A Newcastle doctor has been appointed as one of five new NHS clinical leads to help spearhead action to address some of the key issues facing the health service.
Dr Graham Burns, a consultant physician and lecturer at the Royal Victoria Infirmary and Newcastle University, is the NHS’s first ever National Specialty Adviser for Long Covid – a role created to help the NHS meet the new demand for ongoing care from people suffering long term physical and psychological after-effects from the virus.
He is joined in the role by Dr Melissa Heightman is a respiratory physician and clinical lead for the Post COVID clinic at University College London Hospital, and consultant lead for the Post COVID network in North Central London. She has advised NHS England, NICE and the NIHR-funded STIMULATE-ICP research program on care and treatment for patients experiencing Long COVID.
During the pandemic Dr Burns, who is President of the British Thoracic Society, set up both a respiratory support unit and a post-COVID assessment clinic, both of which became models replicated by other hospitals and in national NHS guidance.
The five new clinical leads – which also cover urgent and emergency care and elective care – will provide expert advice to the NHS Medical Director, Professor Stephen Powis, and to the programme teams working to support local NHS teams improve services for patients in these areas.
Professor Julian Redhead has been appointed National Clinical Director for Urgent and Emergency Care, and will be responsible for helping the NHS to continue to improve 999, 111, A&E and other urgent care services, at the same time as the service faces record levels of pressure off the back of the pandemic. Professor Redhead is medical director and chief of service for emergency medicine at Imperial Healthcare and medical director for the North West London Integrated Care Partnership.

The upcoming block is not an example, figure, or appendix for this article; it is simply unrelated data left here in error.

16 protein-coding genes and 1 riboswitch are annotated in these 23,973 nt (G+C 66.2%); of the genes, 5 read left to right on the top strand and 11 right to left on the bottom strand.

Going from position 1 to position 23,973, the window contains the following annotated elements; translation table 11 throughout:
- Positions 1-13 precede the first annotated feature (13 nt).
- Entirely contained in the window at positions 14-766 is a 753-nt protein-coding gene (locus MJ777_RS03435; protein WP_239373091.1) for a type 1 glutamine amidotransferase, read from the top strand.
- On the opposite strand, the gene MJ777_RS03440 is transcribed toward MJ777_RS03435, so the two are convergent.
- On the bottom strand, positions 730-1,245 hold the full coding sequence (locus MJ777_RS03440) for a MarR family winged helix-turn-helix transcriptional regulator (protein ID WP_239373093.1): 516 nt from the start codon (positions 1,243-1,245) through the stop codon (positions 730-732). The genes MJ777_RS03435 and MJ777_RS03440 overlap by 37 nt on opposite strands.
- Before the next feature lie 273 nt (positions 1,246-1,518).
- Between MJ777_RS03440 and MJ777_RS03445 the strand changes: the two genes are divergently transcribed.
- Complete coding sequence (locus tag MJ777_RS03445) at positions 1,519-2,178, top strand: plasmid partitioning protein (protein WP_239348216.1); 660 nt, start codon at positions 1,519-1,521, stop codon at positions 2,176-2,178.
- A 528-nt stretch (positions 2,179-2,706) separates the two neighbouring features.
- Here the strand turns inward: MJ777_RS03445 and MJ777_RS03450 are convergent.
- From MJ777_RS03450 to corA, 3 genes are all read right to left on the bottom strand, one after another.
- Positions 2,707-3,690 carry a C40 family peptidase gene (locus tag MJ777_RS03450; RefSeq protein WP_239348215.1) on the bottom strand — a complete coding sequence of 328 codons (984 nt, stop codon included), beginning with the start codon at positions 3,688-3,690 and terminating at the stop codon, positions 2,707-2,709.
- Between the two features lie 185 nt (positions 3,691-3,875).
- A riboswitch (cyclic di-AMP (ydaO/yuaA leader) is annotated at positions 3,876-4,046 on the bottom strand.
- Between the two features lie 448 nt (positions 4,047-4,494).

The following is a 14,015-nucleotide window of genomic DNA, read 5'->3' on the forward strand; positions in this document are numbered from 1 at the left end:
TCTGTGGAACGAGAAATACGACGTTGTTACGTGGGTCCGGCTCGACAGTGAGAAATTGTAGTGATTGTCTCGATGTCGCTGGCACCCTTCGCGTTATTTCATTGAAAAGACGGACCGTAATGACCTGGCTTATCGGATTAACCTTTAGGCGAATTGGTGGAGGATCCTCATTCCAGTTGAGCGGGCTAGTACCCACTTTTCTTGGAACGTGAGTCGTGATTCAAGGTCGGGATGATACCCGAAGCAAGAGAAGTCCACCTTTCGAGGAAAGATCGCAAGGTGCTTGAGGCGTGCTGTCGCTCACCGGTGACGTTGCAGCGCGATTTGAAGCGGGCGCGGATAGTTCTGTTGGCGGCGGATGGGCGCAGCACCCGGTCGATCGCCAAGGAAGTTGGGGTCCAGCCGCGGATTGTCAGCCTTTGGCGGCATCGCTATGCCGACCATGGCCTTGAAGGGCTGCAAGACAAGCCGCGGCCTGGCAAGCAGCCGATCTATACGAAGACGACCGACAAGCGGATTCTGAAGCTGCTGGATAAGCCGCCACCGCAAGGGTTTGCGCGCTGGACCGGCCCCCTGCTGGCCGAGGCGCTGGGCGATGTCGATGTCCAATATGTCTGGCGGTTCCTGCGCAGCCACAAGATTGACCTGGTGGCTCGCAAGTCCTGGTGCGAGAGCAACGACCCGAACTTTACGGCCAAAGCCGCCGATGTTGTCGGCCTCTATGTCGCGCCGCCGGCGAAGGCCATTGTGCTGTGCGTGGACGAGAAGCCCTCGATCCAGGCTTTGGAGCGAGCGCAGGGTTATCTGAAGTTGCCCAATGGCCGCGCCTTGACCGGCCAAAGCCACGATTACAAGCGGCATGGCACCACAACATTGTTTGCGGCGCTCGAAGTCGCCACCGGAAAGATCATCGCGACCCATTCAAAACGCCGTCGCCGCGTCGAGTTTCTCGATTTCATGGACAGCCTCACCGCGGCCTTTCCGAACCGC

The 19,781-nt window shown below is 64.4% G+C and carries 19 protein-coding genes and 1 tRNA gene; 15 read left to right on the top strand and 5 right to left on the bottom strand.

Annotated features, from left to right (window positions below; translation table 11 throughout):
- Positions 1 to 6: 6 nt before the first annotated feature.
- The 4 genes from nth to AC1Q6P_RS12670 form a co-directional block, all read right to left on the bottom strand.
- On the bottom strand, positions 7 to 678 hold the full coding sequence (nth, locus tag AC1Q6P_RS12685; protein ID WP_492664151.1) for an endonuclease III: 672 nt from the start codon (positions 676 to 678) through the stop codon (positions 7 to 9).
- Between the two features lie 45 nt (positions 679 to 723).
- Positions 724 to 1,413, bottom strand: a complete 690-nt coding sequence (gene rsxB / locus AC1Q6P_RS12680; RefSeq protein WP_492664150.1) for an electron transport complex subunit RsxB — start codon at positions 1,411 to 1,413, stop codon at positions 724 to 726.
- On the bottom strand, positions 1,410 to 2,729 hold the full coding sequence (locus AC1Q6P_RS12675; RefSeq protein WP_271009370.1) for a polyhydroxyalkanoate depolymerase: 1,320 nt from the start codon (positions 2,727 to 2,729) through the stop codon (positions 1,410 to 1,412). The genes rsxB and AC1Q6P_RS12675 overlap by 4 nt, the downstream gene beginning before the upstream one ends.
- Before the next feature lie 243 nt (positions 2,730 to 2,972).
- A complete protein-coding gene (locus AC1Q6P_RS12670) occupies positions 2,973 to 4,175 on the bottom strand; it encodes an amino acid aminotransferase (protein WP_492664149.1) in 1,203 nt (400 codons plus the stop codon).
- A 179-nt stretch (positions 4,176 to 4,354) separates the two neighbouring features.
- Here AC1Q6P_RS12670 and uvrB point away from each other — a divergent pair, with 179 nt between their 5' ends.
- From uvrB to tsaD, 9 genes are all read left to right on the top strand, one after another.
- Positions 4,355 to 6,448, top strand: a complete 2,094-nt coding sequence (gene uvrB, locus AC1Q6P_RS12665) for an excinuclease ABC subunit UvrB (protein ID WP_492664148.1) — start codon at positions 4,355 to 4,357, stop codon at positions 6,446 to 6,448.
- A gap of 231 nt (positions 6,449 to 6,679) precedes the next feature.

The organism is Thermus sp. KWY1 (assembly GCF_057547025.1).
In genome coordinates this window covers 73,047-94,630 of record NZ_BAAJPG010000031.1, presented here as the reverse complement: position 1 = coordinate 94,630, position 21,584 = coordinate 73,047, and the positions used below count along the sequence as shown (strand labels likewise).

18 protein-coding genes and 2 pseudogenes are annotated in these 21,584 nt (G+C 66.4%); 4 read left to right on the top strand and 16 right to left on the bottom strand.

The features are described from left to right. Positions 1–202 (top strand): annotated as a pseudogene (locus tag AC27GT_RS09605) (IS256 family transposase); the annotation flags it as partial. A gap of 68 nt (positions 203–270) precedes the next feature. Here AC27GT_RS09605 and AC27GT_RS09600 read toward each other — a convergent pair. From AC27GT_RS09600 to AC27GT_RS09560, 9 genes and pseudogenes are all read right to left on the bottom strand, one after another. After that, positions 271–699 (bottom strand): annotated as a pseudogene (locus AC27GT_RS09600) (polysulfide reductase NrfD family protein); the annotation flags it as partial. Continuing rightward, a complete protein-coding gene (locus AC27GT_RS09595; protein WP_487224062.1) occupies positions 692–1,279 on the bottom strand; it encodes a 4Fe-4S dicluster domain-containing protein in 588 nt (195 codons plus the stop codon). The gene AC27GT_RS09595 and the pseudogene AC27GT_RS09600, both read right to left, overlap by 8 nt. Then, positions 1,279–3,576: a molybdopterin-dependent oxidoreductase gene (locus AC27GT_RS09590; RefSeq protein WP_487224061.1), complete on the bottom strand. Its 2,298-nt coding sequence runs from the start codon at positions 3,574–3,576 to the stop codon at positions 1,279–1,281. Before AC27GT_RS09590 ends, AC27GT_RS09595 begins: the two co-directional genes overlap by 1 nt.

Joint National Clinical Directors have also been appointed for Elective Care, bringing a combined 60 years of experience to the NHS’s efforts to tackle the COVID backlog for non-urgent treatment.
Ian Eardley is a Consultant Urological Surgeon in Leeds, and has held a range of national roles including Vice Chair of the Royal College of Surgeons (England) and Chair of the Joint Committee for Surgical Training.
He is joined by Stella Vig, consultant in vascular and general surgery and Director of Elective Recovery at Croydon Health Services NHS Trust. Stella has also previously chaired the Joint Committee for Surgical Training, and is a current member of the Royal College of Surgeons of England Council.
NHS Medical Director, Professor Stephen Powis, said: “The fact that the NHS was able to respond so well to the greatest public health emergency in its history is in large part because of our ability to draw on an unrivalled wealth of clinical experience, expertise and enterprise – right the way from ward to board levels.
“So as the NHS works hard to tackle the Covid backlog for non-urgent care, safely treat all those needing urgent and emergency care, particularly as we head into a difficult winter, and address the new challenge of Long Covid, I am delighted to welcome five senior clinicians to help lead this vital work.
“All of my new colleagues bring a wealth of experience and a strong track record of leading improvements in care and treatment for patients at a national level, and I know they are all eager to continue this in their new roles.”